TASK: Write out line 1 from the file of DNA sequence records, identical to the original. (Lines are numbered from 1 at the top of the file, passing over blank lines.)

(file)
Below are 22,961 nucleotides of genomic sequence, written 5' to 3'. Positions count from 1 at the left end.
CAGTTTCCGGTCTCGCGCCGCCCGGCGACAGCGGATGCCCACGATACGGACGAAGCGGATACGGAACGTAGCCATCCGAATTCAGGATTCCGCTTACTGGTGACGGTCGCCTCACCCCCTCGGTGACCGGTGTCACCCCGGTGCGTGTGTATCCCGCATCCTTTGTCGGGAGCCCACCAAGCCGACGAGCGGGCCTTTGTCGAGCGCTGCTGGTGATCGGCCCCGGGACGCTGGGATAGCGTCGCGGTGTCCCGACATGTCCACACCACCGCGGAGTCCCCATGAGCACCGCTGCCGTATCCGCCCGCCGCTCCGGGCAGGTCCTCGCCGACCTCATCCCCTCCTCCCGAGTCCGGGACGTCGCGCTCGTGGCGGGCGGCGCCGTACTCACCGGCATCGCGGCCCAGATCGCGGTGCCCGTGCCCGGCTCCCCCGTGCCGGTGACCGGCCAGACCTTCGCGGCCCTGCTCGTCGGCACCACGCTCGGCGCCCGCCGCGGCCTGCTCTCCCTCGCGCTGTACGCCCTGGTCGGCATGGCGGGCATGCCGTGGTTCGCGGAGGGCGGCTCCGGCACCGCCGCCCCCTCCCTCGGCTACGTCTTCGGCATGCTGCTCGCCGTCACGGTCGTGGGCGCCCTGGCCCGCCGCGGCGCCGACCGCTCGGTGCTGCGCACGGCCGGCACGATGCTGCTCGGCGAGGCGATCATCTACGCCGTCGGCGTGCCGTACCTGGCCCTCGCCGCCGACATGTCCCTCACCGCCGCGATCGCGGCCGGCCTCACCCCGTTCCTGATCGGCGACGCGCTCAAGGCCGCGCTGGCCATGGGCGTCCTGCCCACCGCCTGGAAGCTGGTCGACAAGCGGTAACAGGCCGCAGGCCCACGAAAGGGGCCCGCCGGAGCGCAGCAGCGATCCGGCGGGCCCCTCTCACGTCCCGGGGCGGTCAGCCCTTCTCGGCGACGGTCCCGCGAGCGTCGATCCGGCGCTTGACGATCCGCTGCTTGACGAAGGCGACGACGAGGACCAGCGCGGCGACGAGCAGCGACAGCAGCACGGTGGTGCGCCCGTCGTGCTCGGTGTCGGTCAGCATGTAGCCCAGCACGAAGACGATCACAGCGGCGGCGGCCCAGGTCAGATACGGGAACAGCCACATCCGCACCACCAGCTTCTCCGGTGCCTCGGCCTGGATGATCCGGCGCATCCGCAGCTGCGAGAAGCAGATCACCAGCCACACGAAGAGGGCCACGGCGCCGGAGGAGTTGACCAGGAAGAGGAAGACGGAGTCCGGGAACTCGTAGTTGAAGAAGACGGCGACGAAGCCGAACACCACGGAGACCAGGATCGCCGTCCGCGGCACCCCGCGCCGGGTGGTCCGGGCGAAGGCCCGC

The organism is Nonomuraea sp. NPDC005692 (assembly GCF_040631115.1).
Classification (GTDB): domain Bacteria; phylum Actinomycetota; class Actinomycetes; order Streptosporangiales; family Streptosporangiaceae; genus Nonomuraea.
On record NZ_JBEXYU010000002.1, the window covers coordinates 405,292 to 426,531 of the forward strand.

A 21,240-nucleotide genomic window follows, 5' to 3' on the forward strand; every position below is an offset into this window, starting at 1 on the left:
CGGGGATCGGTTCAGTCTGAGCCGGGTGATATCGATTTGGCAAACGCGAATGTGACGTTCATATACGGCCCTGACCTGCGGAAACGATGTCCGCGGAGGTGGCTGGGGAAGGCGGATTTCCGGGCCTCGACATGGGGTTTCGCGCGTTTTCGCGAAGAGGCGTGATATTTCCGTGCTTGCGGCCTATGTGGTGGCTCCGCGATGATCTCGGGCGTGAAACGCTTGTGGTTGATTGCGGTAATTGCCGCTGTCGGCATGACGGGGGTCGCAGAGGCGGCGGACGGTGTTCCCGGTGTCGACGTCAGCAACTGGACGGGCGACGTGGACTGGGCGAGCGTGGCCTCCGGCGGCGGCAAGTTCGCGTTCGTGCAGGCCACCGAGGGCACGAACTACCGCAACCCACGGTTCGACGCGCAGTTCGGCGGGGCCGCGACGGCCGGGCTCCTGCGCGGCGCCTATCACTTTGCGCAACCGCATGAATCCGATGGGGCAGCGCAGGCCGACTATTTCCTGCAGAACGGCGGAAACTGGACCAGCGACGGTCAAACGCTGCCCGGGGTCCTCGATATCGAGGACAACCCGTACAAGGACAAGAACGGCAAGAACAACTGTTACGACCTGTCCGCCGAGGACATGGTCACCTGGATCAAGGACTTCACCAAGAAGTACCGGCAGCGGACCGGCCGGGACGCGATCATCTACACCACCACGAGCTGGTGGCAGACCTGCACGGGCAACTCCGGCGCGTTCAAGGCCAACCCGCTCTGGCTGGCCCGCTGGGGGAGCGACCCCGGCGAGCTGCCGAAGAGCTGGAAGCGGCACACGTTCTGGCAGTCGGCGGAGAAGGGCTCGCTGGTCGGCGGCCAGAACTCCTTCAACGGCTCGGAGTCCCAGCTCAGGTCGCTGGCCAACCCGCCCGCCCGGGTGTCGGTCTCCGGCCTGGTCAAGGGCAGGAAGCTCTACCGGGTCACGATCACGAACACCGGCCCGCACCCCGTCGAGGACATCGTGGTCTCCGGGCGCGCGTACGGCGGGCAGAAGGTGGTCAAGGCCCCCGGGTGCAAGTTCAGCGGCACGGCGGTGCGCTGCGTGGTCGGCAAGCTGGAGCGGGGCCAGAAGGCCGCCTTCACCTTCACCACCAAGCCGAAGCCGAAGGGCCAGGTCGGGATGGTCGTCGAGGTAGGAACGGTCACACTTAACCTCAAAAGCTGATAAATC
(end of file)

Below are 22,961 nucleotides of genomic sequence, written 5' to 3'. Positions count from 1 at the left end.